Yet for all his personal and political atrocities, Peter the Great is widely held as one of Russia's greatest leaders, a man who indeed shifted Russia from traditionalism and slavery to the scientific method and modernism. History is full of such juxtapositions. Many a man or woman in leadership have ruthlessly violated the rights of their people, yet through the lens history, made substantial advancements for their country and their future countrymen.

What then is the role of leaders? This question was a core debate between Thomas Jefferson and Alexander Hamilton as they, among others, debated America's foundations. Jefferson had a deep faith in the ability of the common to rule, while Hamilton felt that rule should come from the educated: those who had the benefit and knowledge of history to avoid pitfalls of the past. We still face this question today, with the Republican Party largely distrusting of large government, and the Democratic Party largely in favor of it.

In the United States, it is easy for us to view the Internet through the lens of the impact it can have on other countries, the recent Arab Spring being a notable example. Yet, it is worth considering what impact the Internet can have on how we rule our own county? Will democracy and modern rule look the same 100 years from now as it does today?

In the following few weeks, I'll be making suggestions as to what this looks like, in hopes to stimulate a broader discussion. My first question is this: what role should we expect elected officials to fill? Is it best to elect officials who we believe to be more knowledgeable that ourselves, and to defer to their judgment on issues that are outside of our understanding? Or is it better for an official to serve as a direct representative of the people?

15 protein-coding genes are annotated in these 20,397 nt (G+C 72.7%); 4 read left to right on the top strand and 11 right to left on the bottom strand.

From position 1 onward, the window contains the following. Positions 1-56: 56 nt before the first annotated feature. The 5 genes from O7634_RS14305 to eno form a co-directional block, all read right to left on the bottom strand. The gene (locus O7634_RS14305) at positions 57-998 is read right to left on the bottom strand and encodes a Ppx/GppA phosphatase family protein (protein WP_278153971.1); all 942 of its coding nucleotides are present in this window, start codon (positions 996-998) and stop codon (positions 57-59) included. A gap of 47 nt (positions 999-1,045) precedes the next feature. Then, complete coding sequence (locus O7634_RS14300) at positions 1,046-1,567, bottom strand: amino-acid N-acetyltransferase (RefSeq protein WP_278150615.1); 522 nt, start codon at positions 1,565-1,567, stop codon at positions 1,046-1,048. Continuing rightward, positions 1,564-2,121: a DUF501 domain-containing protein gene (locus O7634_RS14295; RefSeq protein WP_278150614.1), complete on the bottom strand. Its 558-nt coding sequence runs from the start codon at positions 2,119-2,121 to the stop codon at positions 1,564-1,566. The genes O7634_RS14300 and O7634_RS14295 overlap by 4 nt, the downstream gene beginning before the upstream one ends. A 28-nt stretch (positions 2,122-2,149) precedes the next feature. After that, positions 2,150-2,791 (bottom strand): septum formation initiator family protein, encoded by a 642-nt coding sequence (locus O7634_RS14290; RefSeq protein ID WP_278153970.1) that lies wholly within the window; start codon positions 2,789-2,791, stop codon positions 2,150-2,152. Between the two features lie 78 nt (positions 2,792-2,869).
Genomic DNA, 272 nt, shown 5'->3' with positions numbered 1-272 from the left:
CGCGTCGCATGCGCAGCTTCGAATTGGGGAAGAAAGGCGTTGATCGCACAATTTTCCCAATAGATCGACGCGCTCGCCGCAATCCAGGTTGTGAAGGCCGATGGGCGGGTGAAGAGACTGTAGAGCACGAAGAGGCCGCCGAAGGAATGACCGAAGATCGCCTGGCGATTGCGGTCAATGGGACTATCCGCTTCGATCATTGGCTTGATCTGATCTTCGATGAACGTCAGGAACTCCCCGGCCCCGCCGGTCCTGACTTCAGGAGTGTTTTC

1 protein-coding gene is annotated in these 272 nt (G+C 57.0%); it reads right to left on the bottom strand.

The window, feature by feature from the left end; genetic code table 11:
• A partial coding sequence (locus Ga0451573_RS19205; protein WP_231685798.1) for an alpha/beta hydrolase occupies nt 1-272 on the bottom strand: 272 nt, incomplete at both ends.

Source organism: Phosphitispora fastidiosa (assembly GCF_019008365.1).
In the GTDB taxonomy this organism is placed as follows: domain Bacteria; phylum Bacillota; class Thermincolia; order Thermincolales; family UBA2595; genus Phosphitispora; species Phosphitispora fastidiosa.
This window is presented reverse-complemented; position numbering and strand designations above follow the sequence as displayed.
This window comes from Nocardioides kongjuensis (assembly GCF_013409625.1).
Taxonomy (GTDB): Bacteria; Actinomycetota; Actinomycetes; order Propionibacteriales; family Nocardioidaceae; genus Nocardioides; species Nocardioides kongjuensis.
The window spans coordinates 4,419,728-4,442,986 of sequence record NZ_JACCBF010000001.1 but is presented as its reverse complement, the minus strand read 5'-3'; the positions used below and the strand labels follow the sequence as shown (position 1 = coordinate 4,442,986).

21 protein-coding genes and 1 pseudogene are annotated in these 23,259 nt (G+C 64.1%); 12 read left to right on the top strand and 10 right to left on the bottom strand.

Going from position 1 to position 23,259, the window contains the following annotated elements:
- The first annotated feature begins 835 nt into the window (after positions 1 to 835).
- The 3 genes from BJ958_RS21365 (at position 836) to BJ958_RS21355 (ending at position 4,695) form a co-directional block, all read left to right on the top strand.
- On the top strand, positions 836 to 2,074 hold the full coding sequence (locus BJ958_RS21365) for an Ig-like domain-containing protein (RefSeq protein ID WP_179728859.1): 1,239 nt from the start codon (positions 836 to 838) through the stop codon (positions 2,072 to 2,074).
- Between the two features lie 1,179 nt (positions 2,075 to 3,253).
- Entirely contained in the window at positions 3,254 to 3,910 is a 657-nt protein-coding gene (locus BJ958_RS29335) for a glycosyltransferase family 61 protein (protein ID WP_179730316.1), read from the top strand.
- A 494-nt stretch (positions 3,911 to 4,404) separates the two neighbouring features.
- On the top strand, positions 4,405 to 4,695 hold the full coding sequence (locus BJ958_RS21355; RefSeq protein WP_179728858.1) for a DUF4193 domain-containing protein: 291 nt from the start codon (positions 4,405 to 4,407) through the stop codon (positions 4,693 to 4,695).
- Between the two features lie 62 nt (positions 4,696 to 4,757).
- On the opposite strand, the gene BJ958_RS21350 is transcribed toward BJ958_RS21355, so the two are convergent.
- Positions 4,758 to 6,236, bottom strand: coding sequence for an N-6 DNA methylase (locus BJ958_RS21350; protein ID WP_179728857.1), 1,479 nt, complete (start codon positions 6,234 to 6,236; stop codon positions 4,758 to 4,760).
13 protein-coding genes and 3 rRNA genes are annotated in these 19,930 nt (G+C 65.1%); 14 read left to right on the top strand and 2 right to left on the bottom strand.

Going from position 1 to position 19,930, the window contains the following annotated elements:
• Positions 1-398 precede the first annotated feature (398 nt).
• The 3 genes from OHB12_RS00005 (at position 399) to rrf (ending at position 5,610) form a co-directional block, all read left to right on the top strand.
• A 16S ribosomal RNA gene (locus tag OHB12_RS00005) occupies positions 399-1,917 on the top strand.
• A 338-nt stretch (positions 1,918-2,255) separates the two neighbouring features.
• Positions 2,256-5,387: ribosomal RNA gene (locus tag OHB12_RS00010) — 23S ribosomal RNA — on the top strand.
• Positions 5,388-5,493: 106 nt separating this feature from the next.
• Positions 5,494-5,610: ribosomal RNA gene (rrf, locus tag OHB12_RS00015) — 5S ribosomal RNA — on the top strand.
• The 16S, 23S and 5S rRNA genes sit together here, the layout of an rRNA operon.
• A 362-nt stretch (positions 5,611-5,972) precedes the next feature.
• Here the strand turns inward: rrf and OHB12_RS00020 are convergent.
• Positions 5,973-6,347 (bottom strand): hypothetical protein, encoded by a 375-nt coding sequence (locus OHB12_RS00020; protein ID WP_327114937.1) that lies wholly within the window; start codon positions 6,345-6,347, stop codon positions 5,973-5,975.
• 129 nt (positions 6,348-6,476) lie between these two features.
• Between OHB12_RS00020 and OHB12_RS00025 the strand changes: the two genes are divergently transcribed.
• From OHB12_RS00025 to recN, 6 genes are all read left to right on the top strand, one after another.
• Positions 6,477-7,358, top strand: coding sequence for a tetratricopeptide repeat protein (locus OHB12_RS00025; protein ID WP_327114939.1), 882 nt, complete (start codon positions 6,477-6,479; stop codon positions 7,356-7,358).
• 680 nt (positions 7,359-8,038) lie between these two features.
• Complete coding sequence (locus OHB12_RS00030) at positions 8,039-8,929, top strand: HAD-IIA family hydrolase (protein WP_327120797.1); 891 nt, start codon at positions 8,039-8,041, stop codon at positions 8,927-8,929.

If the answer is the latter, then the technological implications are broad. In this framework, a representative exists as an "aggregator of wills". Historically, it was impossible to poll the masses to determine their collective will. Yet the Internet changes that. Under the right system, each voice has the ability to "cast their ballot" on issues.

So my first challenge is this: a Senatorial candidate whose platform is to have no agenda, but rather, via online polling (through the likes of Votizen), brings every major issue to the people of his or her state, and votes as the people decide. The role of this individual will be one of an educator: he or she will commit to publishing the facts surrounding an issue, advise what he or she believes the impacts on his or her state will be, and then leave it to the people to decide. Understandably, not every issue can be brought to light: it will be at the discretion of this individual to bring forth what he or she considers to be major issues.

It's important to note that in this post, I am not siding with either Jefferson nor am I siding with Hamilton. I am simply highlighting that we have the opportunity to use technology to "test" a new form of representation. May the outcome determine the victor.

Wednesday, December 12, 2012

Understanding the fall and rise of Facebook's stock


While the rear view mirror always allows for the most confident commentary, I wanted to offer a few thoughts explaining the"whys" behind the price action in Facebook's stock. I worked on Wall Street for nearly a decade before a series of health problems moved me to resignation, so I thought I'd share my observations.


Facebook stock price, from Google Finance

Popular media aside, the extreme volatility in FB hardly reflects true swings in valuation, nor does it likely reflect investors "forcing" Zuckerberg and Company to strengthen their mobile platform. Supply and demand, as per usual, are the main stars. Valuation is but one contributor to supply and demand. (In fact, studies show that the volatility in stocks is in no way warranted by changes in real valuation). The two other keys to this story are risk-reward and an agent-model portfolio investment.